JSON is a very popular file format and I have a blog for this (here). I pretty sure you readers know it so well. We have many tools and methods to work with this. This time I would like to introduce a super basic yet effective tool we can use just our command line and get a job done for JSON files, "jq".

In case you want to read more about Bash script on command line interface, you can visit this blog.

What is jq?

jq is a package for command line to access and process JSON contents. When call jq and supply a valid JSON data with a JSON path we want, we will obtain the expected result at ease.


We can install jq via homebrew which I wrote about recently.


cat <json_file> | jq '<jq_statement>'
jq '<jq_statement>' <json_file>

First command means read a JSON file, then pipe (|) to parse contents of the file to jq command to do something. Second one is to execute jq directly on the file without reading beforehand.

In case of wanting to replace jq output back to the same file, we could try sponge. Sponge is a package to handle file writing in Linux. Also available on Homebrew here.

When sponge is ready in the machine, we can apply this command.

cat <json_file> | jq '<jq_statement>' | sponge <json_file>
jq '<jq_statement>' <json_file> | sponge <json_file>

Now the output is written to the output file described after sponge.

jq applications

Assume we have this JSON.

We have many ways to compute and generate outputs using jq functions.

Here are 9 examples for this blog.

1. direct access

cat contents.json | jq '.id'
cat contents.json | jq '.id, .name'
cat contents.json | jq '.id, .name, .items'

We can output a value of a key directly with a single dot in front. This implies we are accessing "inside" from root level.

2. inside an array

cat contents.json | jq '.classes[0]'
cat contents.json | jq '.classes[0].town'

If it's an array, we can access by giving an index.

3. simple select

cat contents.json | jq '.classes[] | select(.level==50)'
cat contents.json | jq '.classes[] | select(.level==50) | .job'

With select(), we can filter an array by this function and supplying a boolean expression.

.classes[] means treating from a single array to a set of elements, then select (.level==50) in order to filter with the key level inside each element if that equals 50.

4. regex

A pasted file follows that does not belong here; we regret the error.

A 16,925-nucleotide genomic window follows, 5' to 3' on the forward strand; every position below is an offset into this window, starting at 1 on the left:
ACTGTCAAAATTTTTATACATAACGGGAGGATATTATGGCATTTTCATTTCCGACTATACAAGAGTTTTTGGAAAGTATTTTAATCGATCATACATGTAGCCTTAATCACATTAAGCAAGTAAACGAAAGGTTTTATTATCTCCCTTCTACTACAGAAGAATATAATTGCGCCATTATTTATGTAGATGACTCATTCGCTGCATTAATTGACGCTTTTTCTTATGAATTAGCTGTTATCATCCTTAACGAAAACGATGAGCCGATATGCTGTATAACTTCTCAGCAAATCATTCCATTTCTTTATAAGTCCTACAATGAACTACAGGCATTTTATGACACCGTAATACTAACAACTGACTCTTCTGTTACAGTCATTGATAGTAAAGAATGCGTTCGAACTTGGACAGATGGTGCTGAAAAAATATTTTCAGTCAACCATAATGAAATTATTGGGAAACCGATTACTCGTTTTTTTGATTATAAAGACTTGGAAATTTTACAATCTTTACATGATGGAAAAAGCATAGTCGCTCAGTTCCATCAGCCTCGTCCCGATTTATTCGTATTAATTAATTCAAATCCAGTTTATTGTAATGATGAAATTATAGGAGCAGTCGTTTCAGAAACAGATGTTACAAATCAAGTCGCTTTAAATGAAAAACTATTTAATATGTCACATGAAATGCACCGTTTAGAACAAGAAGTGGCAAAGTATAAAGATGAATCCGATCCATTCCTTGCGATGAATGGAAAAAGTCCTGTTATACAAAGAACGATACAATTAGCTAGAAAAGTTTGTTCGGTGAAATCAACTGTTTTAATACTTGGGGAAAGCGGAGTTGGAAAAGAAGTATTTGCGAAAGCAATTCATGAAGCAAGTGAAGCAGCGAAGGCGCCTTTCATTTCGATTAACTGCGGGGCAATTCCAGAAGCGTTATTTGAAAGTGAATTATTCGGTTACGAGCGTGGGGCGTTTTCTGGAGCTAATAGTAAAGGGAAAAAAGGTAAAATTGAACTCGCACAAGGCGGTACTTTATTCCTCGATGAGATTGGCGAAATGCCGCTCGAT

cat contents.json | jq '.items[] | match("^st.*")'
cat contents.json | jq '.items[] | match("^st.*") | .string'

Regex is available as well. match() is one of functions using with Regex. The match() returns an object of matching products.

Example above is to find out words in items which starts (^) with st and followed by anything (.*).

Wanna read more about regex? I have my blog for this here.

5. regex with select

cat contents.json | jq '.classes[] | select(.job|match("ma"))'

We can combine select() and match() together to filter on a specific key in objects array.

First we extract an array using [] then select(). Inside select we will supply a boolean statement by choosing a key and do regex on the key with pipe |.

This example is to find elements inside classes, where the key job is matched with string ma.

6. basic altering

cat contents.json | jq '.cash | map(.amount |= .+200)'

map is also a useful function. This iterates through an iterator, you can see that cash is an array but we don't add [] unlike above functions.

As the example, we choose the key amount of the array cash then apply |= .+200 which means update its value ( |=) by  adding itself (.) with 200.

map function returns an array.

7. alter and direct access

cat contents.json | jq '.cash | map(.amount |= .+200) | map(.)[]'
cat contents.json | jq '.cash | map(.amount |= .+200) | map(.)[] | .id,.amount'

As map returns an array, we are able to add next pipe and apply map again, supply themselves with a dot and [] to extract. Now it's ready for accessing a key inside.

8. alter and make a new JSON

cat contents.json | jq '.cash | map(.amount |= .+200) | map(.)[] | {id:.id, amount:.amount}' | jq -s

Outputs are ready to be a new object using {...}.

After that, pack them all together into a new JSON using jq -s where -s is "slurp" flag for "read entire input into a large array".

9. Replace file using Sponge

sponge package we discussed in the topic "Syntax" has a scene here.

cat contents.json | jq '...' | sponge contents.json

Read a file, process with jq, and sponge back to the same file. Easy.